You see, real religion ultimately is a matter of the heart. Rituals must give way to the superiority of a right relationship with God and others! Now, I’m not saying there is no value in rituals or even in “religion.” What I am saying is that rituals have no meaning unless they are the overflow of love for God and others. This same idea is expressed in other passages:
This is why so many churches have this main truth as their purpose statements. Do you know what we say at Trinity? See if you can finish this phrase:
“Trinity Baptist Church. The Family Place. Where it’s all about __________ (relationships): Loving ___________ (Jesus) and loving __________ (people).”
If you thought we made that up on our own, then I’m sorry to disappoint. This vision and purpose statement comes directly from scripture! And if the GOAT says this is the GOAT of all commands (did I say that right?), then you make it the focus of everything you do!
Let’s finish with verse 34: “When Jesus saw that he had answered wisely, He said to him, “You are not far from the kingdom of God.” And from then on no one dared ask him any more questions.”The words, You are not far from the kingdom of God, were not Jesus’ way of saying, “You’re close, try harder.” He said this to encourage the scribe to continue down this path he had described. It was the equivalent of Jesus’ “follow me.”
Now whether or not the man did is not recorded. But the invitation on the table for us today is this: Realize that obeying rules and regulations will never get me into the Kingdom of God because I can never measure up to God’s perfect standard. Correct theology does not assure salvation! Knowledge of the Bible does not assure salvation! The performance of religious rituals does not assure salvation! Instead, we must all turn to Jesus and trust him to bring us into a right relationship with God. Only faith in Christ! Have you placed your faith in Christ today?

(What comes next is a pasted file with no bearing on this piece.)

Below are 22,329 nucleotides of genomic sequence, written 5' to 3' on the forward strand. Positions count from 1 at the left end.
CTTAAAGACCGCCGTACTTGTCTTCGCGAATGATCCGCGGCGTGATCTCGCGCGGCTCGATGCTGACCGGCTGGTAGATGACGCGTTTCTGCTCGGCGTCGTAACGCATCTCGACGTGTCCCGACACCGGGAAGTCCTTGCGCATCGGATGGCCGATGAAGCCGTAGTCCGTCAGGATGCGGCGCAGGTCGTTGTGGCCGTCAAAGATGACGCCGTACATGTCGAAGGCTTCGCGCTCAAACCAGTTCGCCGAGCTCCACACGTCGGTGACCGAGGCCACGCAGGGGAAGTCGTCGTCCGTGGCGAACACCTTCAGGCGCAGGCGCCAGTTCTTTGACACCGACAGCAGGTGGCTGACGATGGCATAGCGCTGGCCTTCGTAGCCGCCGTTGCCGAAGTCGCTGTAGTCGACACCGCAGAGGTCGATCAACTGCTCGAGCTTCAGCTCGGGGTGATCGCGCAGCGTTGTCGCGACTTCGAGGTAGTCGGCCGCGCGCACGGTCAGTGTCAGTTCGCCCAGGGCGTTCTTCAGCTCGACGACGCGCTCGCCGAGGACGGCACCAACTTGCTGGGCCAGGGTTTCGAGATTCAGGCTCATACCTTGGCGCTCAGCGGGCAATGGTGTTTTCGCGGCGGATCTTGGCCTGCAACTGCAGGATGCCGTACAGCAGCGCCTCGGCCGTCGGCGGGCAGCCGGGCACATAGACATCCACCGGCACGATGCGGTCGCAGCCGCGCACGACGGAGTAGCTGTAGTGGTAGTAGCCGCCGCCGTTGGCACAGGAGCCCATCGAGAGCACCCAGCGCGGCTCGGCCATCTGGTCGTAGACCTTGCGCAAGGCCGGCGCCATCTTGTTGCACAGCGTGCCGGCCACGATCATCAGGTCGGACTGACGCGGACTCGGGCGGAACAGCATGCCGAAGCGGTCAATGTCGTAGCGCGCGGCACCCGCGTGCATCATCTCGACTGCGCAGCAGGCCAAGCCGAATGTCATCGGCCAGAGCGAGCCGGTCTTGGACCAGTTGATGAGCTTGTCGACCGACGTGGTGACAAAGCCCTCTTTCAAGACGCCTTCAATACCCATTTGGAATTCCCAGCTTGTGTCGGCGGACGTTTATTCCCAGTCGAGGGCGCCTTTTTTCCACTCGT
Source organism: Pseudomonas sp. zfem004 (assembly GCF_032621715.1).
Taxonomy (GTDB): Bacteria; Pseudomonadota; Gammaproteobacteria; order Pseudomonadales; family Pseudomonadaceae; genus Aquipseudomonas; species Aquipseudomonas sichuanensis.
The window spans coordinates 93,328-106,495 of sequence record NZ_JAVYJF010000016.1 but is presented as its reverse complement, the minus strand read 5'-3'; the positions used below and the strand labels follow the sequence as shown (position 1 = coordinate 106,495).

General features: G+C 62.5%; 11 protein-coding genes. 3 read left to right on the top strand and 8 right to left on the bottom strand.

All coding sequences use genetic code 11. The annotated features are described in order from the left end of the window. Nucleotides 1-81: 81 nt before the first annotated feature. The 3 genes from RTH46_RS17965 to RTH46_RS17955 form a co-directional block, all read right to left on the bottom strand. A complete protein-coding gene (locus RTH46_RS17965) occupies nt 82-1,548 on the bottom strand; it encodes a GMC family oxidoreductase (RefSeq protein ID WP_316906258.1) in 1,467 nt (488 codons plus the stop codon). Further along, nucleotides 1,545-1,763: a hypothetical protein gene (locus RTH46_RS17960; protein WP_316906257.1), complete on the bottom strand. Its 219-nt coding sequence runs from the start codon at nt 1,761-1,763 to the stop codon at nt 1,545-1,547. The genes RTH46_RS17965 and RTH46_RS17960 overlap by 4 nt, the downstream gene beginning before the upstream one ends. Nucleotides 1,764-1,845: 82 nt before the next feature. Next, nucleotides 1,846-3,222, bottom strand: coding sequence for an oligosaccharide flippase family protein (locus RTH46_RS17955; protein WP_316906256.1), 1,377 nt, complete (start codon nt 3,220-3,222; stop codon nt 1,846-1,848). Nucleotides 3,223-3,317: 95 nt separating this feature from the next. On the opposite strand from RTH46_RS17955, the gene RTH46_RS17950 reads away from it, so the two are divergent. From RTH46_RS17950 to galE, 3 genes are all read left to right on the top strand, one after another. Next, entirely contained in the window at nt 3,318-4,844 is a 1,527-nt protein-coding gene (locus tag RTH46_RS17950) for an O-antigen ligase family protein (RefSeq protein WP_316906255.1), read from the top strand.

We have no hope of ever loving God supremely or people genuinely without first turning to Jesus for salvation! If you’ve not don’t that today then I urge you, lay down your pride, confess your need, and let Jesus be the Lord of your life!
Remember we cannot Love God with all we are and hate people made in his image! Listen to the words that John wrote in 1 John 4:
“Dear friends, let us love one another, for love comes from God. Everyone who loves has been born of God and knows God. Whoever does not love does not know God, because God is love. This is how God showed His love among us: He sent his one and only Son into the world that we might live through Him. This is love: not that we loved God, but that He loved us and sent His Son as an atoning sacrifice for our sins. Dear friends, since God so loved us, we also ought to love one another. No one has ever seen God; but if we love one another, God lives in us and His love is made complete in us.” (1 John 4:7-12 NIV)Our Father, shape us today by the power of your word, to look more like your Son so that we might love you supremely and love others genuinely.
What does it means to be compelled by the love of God and to no longer live for ourselves? Here are 6 things Christians are compelled to do.